The devolution of Ulster: Mandelson helped to `modernise' protagonists

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The Independent Online
WHILE UNIONISTS and republicans were locked in crucial talks at Stormont one Friday night last month, Peter Mandelson had time to take in a concert at Belfast's magnificent Waterfront Hall, one of the symbols of the city's regeneration.

He seemed to appreciate the performance although, like many in the audience, he must have hoped that there was more harmony back in the talks than there was in Messiaen's often discordant Turangalila symphony.

Many of those present craned to catch a glimpse of the Secretary of State for Northern Ireland who is still, in Belfast terms, very much a new boy. Although he has been in the thick of things in the background, his role has been largely overshadowed by that of the former United States senator George Mitchell.

He made an important contribution in the Commons when he pledged that any failure of the IRA to decommission would not go unpunished, a declaration that provided useful support to David Trimble in his campaign to convince the Ulster Unionist Party to accept the deal.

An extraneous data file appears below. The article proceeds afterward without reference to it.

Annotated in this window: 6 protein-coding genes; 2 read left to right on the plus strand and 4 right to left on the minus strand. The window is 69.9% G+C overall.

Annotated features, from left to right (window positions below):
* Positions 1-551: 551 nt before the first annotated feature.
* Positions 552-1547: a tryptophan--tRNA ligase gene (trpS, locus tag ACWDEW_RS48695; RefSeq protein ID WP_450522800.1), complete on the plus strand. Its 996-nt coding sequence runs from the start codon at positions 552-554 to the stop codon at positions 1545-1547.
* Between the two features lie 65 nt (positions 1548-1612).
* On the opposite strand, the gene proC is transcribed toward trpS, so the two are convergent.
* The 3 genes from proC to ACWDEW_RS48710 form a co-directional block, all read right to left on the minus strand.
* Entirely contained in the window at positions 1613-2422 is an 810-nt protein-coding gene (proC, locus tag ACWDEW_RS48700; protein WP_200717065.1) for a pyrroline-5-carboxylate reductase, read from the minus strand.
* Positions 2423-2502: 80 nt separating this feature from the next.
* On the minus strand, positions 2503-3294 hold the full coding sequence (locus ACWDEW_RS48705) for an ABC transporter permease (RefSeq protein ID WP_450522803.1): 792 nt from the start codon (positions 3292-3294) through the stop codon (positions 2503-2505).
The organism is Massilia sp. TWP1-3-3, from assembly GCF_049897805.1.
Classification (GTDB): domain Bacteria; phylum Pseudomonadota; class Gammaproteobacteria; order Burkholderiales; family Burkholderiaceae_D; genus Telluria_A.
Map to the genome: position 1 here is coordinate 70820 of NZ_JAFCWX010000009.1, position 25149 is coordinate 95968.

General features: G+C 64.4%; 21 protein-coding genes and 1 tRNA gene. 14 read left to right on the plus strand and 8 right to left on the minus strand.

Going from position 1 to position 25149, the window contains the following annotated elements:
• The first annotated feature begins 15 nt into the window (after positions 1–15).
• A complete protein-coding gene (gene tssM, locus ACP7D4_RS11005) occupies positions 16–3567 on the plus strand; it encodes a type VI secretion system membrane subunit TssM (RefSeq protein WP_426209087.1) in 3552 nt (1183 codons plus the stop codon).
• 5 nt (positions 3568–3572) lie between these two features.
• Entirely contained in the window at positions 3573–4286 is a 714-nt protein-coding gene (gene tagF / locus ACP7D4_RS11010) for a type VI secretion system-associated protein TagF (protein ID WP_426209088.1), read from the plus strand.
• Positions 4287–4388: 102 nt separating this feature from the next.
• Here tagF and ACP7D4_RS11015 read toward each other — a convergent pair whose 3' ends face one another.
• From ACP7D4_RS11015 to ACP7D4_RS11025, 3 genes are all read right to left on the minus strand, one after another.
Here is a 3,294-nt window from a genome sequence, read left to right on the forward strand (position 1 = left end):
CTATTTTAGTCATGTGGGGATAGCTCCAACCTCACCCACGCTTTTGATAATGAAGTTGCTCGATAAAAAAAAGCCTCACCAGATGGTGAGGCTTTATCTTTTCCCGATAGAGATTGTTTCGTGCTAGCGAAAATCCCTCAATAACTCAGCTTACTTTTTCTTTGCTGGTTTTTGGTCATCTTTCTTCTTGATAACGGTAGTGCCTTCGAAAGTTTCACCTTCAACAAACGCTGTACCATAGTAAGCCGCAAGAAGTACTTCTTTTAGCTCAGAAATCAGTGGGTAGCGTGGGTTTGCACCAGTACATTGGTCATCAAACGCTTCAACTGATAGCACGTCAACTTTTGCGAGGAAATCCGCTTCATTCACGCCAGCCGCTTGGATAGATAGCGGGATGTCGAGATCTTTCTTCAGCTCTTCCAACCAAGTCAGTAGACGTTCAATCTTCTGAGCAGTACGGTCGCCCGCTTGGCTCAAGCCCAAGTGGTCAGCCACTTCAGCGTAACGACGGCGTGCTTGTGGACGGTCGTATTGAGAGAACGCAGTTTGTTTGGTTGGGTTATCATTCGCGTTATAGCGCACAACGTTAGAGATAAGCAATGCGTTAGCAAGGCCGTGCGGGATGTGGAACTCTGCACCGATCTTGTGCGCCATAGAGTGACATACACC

To the public he has seemed more of a cheerleader than a full participant. But the politicians know that he has been highly active behind the scenes, sending out some important messages to those involved.

It was conveyed to both Mr Trimble and Gerry Adams that they would be unwise to block progress in the Mitchell review in the hope of faring better in a later Mandelson initiative. There was also a more generalised Mandelson effect in the sense that his appointment sent the message, in the clearest possible terms, that Tony Blair intended to remain personally engaged in the peace process.

A recent photograph of Mr Mandelson with the Sinn Fein leaders Mr Adams and Martin McGuinness, both of whom were smiling broadly, is not to be taken as evidence of a jovial new relationship between the minister and the republicans. He happened to be on his way into the building as they were on the way out, and the smiles resulted from some passing pleasantries.

He appeared to be functioning at one remove during Mr Mitchell's review, watching closely and receiving constant briefings.

If Mr Mitchell had failed, Mr Mandelson would have been landed with the extraordinarily difficult task of working out what to do to save the peace process.

But the review was a success, which leaves him with the lesser but still delicate task of nursing the new arrangements along.

His job is now much reduced, responsibility for so much of the day- to-day administration having been transferred to the executive.

Mr Mandelson will, however, keep control of law and order and security, and will be expected to act as the new executive's protector and, in effect, guardian angel - helping to guide it through the many difficulties that still lie ahead.